Title: The Disreputable History of Frankie Landau-Banks
Author: E. Lockhart
Reading Level: 13 and up
Summary: Frankie Landau-Banks rich and intelligent finally blossoms in her sophomore year. Which means she attracts the attention of her crush Matthew and is subsequently let in to his clique of friends. Finding herself growing deeply attached to them, Frankie is upset when she finds they are keeping secrets from her and won't let her join their all male society. Setting out to prove her worth to them Frankie begins planning and putting together the greatest pranks in the history of her school.
My Review: Truthfully I picked up this book in the library because the tag on the back cover calling Frankie a near criminal mastermind intrigued me and I was in the mood for a clever story that was girl empowering. Alas this was not to be. I'm not sure why Frankie is described as a criminal mastermind. She is clever that's for sure but mastermind? Not so much. She was just overly obsessed with her boyfriend and his friends, and getting into their club. Why? Because she is overly needy and has to be with them 24/7 even though she complains she never has any alone time with her boyfriend. Not because she's asserting her independence as a smart female. A smart female wouldn't care about being excluded and being with her boyfriend 24/7. She'd go on and live her life. The only other character that made an impression on me other than Frankie was Alpha, her rival, but he was pushed into the background to make room for her boring and uninteresting boyfriend Matthew. The the other characters were so one dimensional and unemotional it's not even worth to mention their names.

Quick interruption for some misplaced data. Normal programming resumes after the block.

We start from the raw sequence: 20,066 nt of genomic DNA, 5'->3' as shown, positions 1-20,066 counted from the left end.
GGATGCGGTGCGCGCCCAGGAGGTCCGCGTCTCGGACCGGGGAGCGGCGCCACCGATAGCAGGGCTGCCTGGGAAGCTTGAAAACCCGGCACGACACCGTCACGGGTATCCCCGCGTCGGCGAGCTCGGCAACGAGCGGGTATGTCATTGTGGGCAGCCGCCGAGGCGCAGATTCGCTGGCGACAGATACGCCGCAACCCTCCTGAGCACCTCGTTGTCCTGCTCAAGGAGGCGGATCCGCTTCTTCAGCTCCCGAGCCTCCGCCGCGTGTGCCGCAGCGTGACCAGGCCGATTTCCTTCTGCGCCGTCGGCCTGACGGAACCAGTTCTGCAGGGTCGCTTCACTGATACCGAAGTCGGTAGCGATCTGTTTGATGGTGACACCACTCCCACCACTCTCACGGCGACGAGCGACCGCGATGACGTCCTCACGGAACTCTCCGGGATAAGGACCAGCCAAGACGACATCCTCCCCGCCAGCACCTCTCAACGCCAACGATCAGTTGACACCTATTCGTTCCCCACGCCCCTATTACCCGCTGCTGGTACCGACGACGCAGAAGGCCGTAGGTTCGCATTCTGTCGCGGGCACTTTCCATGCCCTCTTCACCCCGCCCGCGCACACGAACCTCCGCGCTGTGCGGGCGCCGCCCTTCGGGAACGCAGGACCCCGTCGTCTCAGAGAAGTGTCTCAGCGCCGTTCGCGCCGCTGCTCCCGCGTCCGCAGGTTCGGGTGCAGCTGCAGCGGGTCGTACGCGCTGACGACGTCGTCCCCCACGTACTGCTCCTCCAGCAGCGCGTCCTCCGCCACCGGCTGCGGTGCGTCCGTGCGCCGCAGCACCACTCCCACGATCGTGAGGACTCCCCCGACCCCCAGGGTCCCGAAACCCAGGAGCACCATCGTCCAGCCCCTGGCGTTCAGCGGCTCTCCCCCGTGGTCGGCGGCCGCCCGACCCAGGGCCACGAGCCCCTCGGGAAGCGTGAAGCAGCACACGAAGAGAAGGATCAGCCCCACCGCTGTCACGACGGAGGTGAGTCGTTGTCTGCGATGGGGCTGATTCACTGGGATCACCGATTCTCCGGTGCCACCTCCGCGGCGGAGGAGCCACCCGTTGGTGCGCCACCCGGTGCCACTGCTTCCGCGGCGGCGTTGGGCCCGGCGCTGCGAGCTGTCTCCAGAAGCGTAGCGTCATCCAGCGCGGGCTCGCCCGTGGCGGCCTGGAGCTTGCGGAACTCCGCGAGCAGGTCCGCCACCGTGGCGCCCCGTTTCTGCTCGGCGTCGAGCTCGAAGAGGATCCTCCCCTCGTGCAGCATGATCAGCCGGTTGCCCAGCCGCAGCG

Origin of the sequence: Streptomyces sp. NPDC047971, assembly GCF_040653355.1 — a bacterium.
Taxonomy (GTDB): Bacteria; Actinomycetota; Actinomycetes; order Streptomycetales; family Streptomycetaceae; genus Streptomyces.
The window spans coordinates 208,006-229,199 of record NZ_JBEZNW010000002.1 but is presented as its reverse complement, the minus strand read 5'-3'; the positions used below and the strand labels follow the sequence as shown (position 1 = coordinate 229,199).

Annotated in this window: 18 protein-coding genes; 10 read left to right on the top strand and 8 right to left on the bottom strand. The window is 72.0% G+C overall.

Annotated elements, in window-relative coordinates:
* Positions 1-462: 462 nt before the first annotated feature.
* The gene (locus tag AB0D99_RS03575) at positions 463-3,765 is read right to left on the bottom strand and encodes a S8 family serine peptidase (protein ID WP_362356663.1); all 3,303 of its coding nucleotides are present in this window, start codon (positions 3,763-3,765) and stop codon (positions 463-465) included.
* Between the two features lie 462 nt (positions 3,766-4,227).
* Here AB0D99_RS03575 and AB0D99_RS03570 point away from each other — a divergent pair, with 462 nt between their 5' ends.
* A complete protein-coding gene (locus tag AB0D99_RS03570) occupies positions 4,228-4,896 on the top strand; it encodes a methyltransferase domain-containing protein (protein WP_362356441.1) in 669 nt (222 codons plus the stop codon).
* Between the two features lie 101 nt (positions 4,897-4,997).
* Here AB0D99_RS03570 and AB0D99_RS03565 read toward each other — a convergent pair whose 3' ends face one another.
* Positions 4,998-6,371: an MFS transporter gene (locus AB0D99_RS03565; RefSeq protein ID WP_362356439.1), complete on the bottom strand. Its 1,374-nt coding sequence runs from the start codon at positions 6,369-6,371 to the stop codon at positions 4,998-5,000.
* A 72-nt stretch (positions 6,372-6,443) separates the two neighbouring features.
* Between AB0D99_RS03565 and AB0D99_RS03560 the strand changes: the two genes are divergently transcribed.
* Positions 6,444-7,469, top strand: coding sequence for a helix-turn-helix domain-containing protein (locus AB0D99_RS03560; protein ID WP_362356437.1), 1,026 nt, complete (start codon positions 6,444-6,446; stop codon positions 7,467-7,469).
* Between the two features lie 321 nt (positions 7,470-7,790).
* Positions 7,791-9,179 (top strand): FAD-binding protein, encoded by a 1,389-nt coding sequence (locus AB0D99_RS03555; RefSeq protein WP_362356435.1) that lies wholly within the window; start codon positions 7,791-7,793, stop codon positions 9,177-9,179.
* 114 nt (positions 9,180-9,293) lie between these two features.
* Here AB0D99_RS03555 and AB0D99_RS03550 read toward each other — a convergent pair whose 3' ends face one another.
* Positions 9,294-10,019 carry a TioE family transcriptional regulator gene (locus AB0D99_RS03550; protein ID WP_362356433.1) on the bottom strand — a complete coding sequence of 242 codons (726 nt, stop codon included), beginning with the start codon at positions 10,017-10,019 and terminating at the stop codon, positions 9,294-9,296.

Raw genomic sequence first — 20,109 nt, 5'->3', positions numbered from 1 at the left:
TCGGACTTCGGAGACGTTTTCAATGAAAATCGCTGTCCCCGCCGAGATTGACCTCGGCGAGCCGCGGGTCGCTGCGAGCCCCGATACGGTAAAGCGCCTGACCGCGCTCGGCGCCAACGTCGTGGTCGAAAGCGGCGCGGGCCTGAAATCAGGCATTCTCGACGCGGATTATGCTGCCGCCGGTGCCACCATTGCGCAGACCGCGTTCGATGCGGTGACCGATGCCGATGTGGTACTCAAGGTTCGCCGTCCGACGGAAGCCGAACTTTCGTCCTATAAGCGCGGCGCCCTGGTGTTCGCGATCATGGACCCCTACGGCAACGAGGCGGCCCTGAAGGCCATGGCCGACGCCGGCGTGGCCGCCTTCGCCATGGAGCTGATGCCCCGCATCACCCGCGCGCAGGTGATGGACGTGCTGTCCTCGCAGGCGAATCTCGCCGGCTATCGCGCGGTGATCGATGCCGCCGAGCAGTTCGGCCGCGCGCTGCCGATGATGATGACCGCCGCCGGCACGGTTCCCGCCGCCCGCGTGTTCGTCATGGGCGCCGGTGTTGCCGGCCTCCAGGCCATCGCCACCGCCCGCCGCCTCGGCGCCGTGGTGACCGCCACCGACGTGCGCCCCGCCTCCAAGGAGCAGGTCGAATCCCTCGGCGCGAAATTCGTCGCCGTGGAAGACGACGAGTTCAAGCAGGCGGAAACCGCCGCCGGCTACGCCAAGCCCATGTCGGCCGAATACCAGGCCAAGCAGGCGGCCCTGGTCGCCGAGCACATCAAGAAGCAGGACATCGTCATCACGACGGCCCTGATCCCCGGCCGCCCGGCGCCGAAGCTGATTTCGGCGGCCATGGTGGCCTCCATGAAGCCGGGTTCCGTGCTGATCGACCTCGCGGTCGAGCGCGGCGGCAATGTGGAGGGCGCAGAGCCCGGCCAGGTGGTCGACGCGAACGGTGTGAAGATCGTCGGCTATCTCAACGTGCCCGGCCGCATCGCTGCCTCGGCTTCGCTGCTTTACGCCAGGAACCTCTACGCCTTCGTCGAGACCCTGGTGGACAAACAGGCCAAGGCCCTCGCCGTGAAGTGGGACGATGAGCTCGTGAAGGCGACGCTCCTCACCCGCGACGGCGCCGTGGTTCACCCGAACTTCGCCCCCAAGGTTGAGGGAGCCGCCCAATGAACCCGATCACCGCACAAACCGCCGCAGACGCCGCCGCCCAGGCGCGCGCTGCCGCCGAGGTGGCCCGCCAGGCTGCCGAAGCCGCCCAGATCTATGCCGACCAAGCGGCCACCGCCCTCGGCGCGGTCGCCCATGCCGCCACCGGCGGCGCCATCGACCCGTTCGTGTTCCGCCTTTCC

The narrating of the story tried to hard to be smart. In the beginning the use of big words was cute, and I felt would encourage teens to look up these words and heck maybe even start using them in real life. The explanation of "neglected positive" was interesting, but Frankie's use of them got annoying after a while. The conversations between the "basset hounds" were not as fascinating as Frankie or the author would lead you to believe. It's just a bunch of guys spouting nonsense, which is fine in real life but not so much in books. The pacing of the novel was slow, the interesting pranks that Frankie masterminded didn't show up until near the end, and then they were skimmed over so quickly you really didn't have time to enjoy them.
I did however enjoy finding out what a panopticon was, Frankie's suicide club essay, and the mentions of P.G. Wodehouse and his books.
Content: Actually I forget if there was any language or not in this book. Some sexual innuendo.
Rating: 2 stars out of 5